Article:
* The hilarious ''The Naked Quidditch Match'' comprised of "m-mails" exchanged among characters, with a news story wrapping it up.
* The ''TransformersGenerationOne'' fanfic ''[[http://fav.me/d2sg5p3 Crossfire and Consequences]]'' is made up entirely of journal entries, newspaper articles, a blog post, and a 911 transcript.
* The ''{{Series/Sherlock}}'' fanfic ''[[http://www.fanfiction.net/s/6253167/1/A_Brief_Account_Of_Life_With_Zombies A Brief Account of Life with Zombies]]'' consists of memos, texts, e-mails, etc. made by the main cast during the Zombie Apocalypse.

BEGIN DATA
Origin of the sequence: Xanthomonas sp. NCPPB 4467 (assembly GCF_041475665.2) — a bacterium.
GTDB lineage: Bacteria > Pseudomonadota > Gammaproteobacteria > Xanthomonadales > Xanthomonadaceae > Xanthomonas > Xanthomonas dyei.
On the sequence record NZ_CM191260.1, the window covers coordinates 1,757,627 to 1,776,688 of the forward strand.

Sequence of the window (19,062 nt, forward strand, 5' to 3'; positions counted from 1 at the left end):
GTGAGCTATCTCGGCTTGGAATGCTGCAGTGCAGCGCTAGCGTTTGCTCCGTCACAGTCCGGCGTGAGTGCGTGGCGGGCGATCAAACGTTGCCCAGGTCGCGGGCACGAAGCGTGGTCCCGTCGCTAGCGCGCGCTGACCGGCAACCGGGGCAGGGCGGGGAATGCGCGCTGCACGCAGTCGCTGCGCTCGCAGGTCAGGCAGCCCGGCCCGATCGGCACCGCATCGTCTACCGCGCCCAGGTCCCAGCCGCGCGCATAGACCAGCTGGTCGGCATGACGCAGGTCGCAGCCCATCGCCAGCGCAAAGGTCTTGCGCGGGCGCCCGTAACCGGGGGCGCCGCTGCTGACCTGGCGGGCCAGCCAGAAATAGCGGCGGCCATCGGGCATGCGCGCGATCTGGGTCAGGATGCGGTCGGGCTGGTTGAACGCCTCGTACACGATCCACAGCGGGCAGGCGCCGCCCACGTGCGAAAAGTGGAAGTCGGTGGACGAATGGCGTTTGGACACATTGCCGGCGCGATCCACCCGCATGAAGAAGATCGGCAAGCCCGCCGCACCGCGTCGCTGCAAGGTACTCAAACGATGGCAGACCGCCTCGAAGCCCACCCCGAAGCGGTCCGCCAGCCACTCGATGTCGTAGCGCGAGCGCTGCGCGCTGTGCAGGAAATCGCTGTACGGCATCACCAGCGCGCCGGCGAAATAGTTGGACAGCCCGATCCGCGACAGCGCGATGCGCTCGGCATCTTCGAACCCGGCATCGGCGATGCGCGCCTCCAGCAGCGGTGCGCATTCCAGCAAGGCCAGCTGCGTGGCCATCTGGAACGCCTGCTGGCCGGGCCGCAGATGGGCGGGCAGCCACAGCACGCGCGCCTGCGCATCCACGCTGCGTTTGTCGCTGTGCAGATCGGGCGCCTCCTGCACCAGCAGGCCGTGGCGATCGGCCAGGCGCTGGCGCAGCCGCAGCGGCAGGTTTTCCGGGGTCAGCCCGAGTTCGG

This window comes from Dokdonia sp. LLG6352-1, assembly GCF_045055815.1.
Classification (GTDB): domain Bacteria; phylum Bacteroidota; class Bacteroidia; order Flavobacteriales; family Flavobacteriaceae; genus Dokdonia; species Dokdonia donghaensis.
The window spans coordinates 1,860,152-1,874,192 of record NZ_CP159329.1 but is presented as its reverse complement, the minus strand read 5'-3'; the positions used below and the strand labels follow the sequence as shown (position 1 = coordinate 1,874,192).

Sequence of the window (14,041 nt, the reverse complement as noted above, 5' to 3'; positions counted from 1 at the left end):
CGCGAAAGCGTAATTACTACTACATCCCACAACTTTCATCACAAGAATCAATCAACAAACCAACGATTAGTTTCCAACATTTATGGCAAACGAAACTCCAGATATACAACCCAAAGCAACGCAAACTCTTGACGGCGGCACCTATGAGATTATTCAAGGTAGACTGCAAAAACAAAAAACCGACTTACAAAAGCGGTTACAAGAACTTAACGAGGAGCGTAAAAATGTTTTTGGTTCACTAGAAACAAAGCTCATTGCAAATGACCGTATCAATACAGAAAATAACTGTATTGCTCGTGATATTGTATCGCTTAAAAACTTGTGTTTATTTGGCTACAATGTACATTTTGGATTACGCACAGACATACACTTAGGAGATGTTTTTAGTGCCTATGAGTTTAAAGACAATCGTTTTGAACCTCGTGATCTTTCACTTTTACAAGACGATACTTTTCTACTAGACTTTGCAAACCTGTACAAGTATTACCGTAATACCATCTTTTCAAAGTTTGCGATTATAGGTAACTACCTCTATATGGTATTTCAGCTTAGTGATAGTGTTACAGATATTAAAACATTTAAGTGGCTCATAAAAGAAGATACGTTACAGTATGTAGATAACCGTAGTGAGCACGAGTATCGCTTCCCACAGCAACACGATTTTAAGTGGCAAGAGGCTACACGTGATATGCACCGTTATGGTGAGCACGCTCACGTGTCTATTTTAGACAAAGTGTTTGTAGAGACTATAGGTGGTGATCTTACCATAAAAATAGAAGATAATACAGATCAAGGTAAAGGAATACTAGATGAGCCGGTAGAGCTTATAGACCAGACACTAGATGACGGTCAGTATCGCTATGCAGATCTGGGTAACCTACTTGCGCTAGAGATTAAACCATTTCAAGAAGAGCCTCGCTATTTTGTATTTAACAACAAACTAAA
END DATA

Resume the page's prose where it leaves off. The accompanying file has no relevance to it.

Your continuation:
* ''Bloodline'' by Kate Cary is written similarly to ''Dracula'', as it is another writer's "unofficial sequel."
* The ''{{Series/Sherlock}}'' fanfic [[http://irisbleufic.livejournal.com/243305.html The Shape I Found You In]] consists of e-mails and text messages between Sherlock and John while Sherlock is working a case in Sweden.
* ''{{Franchise/Alien}}'': ''[[http://archiveofourown.org/works/37677?view_adult=true Killing Elvis]]'' is constructed from emails, text messages, test logs, and future-Twitter feeds, detailing the testing and presentation of a [[spoiler: not]] dead xenomorph.
* As the name suggests, ''[[https://www.fanfiction.net/s/8600682/1/Gaige-s-ECHO-Logs Gaige's Echo Logs]]'' retells the events of ''VideoGame/{{Borderlands 2}}'' in the form of the transcripts from Gaige the Mechromancer's [=ECHOnet=] podcast.